Grace's Guide is the leading source of historical information on industry and manufacturing in Britain. This web publication contains 142,918 pages of information and 228,821 images on early companies, their products and the people who designed and built them.
Richard Hosken (1856-1936), managing director of William Hosken and Co
1896 of Severn Tunnel Works, Sudbrook, near Chepstow
1936 Obituary 
RICHARD HOSKEN was managing director of Messrs. William Hosken and Company, Ltd., mining machinery and railway material merchants.
He was born in 1856 at Hayle, Cornwall, where he served his apprenticeship at the works of Messrs. Harvey and Company, makers of pumping machinery.
At the age of 21 he joined the Cornwall Railway, which was then leased to the Great Western Railway, and took charge of the machinery used in the reconstruction of various bridges and viaducts.
In 1886 he went to Plymouth to take charge of the machinery at the docks owned by the Great Western Railway and a year later was promoted to be resident engineer for the Severn Tunnel, with responsibility for what was then the largest pumping station in the world; he held this position for ten years.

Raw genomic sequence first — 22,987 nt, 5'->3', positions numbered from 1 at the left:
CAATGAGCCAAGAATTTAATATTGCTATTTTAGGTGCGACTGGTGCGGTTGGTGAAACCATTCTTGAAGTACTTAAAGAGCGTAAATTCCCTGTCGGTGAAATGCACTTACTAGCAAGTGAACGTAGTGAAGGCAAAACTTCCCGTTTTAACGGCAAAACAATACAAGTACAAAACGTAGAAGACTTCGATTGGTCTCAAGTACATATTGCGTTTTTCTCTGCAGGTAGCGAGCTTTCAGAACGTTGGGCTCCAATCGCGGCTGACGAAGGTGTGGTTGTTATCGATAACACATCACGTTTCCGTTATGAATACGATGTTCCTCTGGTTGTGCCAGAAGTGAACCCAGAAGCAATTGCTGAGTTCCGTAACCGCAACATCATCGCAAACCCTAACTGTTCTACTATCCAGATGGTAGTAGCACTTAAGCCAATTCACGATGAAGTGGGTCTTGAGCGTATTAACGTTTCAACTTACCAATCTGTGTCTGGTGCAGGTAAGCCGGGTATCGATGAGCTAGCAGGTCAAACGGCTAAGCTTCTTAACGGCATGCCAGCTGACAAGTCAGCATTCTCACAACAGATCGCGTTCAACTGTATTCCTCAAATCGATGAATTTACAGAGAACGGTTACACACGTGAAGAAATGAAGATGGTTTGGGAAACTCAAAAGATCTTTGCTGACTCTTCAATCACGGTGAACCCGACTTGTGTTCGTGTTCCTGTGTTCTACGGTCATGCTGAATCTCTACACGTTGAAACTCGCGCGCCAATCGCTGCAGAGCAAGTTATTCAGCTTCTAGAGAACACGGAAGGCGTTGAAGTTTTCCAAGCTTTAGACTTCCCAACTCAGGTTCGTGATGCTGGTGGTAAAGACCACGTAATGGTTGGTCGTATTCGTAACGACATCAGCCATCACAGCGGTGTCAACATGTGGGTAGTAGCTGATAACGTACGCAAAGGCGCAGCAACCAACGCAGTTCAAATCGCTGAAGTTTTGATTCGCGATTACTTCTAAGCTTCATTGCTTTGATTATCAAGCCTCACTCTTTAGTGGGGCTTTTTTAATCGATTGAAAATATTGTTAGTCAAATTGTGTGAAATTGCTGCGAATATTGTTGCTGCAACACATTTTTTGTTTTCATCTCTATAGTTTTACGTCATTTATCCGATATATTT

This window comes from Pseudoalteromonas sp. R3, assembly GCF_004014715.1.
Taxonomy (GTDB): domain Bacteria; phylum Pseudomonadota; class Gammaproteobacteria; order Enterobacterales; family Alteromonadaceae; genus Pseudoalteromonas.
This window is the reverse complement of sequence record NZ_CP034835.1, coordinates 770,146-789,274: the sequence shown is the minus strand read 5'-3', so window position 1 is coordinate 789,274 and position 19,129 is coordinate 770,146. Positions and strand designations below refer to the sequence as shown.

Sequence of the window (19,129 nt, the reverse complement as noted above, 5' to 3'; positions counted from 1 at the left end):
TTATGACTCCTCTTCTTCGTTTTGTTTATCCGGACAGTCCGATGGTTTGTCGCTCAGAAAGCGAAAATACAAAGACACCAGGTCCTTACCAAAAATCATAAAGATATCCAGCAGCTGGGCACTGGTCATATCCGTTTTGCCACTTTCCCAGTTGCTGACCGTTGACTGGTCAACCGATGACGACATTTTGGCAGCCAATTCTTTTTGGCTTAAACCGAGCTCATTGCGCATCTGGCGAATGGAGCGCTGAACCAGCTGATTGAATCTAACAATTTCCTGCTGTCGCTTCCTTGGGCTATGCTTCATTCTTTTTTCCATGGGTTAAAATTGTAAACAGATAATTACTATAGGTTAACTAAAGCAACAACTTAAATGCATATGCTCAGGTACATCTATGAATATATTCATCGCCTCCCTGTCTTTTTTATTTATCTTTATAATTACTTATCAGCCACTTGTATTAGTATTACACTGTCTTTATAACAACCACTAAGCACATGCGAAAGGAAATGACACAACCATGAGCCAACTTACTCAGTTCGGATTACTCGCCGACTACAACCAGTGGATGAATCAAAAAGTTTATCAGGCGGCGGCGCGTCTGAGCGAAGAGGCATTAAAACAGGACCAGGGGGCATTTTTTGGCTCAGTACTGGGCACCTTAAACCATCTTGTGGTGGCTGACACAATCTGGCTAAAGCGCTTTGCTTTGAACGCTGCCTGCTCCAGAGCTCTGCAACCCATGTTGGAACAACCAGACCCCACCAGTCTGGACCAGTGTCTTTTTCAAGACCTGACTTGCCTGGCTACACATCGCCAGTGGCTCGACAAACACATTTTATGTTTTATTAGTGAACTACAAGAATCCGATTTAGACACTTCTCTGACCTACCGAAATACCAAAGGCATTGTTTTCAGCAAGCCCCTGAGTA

He then joined his brother in business in Johannesburg, entering the firm with which he was associated for the remainder of his life. During the South African War he took an active part in welfare work among the troops and was subsequently invited by Lord Milner and Lord Roberts to join the Headquarters Staff, to assist in inaugurating the new Government. He was also appointed adviser to the Military Police. For forty years he devoted himself to social work in Johannesburg, where his death occurred on 14th August 1936.
He had been a Member of the Institution since 1889 and was also an Associate Member of the Institution of Civil Engineers.